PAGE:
It has a certain ring to it.
I have to admit – the world is really having some fun with Phil and I in the work department. Part of Phil’s mandate with the job in London was to recruit 2 new programmers, train them and get them up to speed, so that London could be its own self-sustaining unit and a support system while the team in Vancouver is
slacking sleeping. This hasn’t been as easy a task as one would assume. Phil had two interviews scheduled – one today and one Monday. Both cancelled. The tech industry is booming. It’s the same in Vancouver. They can’t find enough resources to fill the positions. It’s the same in Silicon Valley, which we visited last year.
Oh, the irony. Here I am so excited to get out there and work and am willing to start at the bottom and work my way up. And these techies can waltz into work at whatever time suits their schedule, dictate their pay and obviously have enough options that they can cancel an interview 10 minutes before it’s supposed to begin. Do they realize how good they have it?
I know Phil isn’t thinking this way right now. Right now, he’s stressed trying to fulfil his duties as an employed techie and get butts in seats. He has not had a lot of great candidates. Finally, he organizes two interviews and both get cancelled – one had a “family emergency” and the other decided to stay at his current company (read: they gave him a raise to stay). When you can’t find people who actually want to work, what do you do? Just keep increasing the pay until you can get the best of the best? It feels like buying a house and ending up in a bidding war. It’s a seller’s market (or rather employee’s market) in the tech industry. Then you end up with someone and you’re wondering “Is this person really worth that much?” And buyer’s remorse sets in. Phil’s company has really high standards for who they want working with them. Who doesn’t? I think it’s always good to hire strong candidates who fit the company culture. Here’s the challenge – you put your offices out in Welwyn Garden City and set up cubicles in a drab office space and you might as well just decide you’ve killed innovation and the desire for anyone interesting to want to work there. Meanwhile, Google is setting up their new London headquarters in the heart of the city in one of the main transit hubs in Europe and spending $2 billion to do so.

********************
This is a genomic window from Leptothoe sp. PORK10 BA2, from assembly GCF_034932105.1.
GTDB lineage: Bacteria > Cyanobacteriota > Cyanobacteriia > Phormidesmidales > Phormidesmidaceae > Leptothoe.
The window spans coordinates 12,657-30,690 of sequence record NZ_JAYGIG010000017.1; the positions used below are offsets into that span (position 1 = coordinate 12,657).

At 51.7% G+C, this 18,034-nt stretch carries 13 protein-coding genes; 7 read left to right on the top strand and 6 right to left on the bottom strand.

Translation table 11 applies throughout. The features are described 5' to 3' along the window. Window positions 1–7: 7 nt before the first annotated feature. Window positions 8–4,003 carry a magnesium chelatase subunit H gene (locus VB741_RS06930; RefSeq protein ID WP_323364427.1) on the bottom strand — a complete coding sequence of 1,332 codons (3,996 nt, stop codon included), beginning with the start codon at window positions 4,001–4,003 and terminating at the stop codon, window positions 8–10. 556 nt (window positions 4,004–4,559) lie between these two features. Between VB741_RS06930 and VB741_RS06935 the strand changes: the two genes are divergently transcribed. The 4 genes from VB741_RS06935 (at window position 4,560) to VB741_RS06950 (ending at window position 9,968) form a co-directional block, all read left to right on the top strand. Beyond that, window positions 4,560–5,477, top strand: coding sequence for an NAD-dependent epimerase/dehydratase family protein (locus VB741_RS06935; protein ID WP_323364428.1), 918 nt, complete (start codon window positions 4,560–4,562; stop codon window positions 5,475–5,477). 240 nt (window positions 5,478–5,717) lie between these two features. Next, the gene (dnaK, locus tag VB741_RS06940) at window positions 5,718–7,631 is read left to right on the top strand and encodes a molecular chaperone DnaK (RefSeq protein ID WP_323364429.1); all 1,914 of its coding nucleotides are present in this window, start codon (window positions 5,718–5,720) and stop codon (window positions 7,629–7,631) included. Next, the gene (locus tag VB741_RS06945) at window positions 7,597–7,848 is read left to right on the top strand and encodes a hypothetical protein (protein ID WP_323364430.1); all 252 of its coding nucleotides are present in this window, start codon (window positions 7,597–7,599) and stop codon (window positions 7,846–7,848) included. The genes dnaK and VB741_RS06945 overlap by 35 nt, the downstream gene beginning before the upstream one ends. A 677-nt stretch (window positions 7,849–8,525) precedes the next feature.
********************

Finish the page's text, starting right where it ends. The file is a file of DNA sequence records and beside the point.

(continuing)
How can two industries be so different? The real irony is that it causes stress on both sides of the equation – me looking for work and Phil hiring someone.
So my solution – I become a techy. Yes? Can you see it? I’ve got someone amazing to train me. Although, I did once try to learn Java in university and ended up getting my friend’s boyfriend to finish my project. This was in the days before Phil. It was worse than learning another language. At least learning another language, there is the possibility of travel and conversing with people (real, live people!). I’m only joking (much to Phil’s relief).
In all seriousness, I hope the techies of the world take this time on the planet to really appreciate their value and options available to them.
And lastly, no – I didn’t hear back from Yoo this week. I will follow up next week and get an update.
Here’s Google’s current London offices: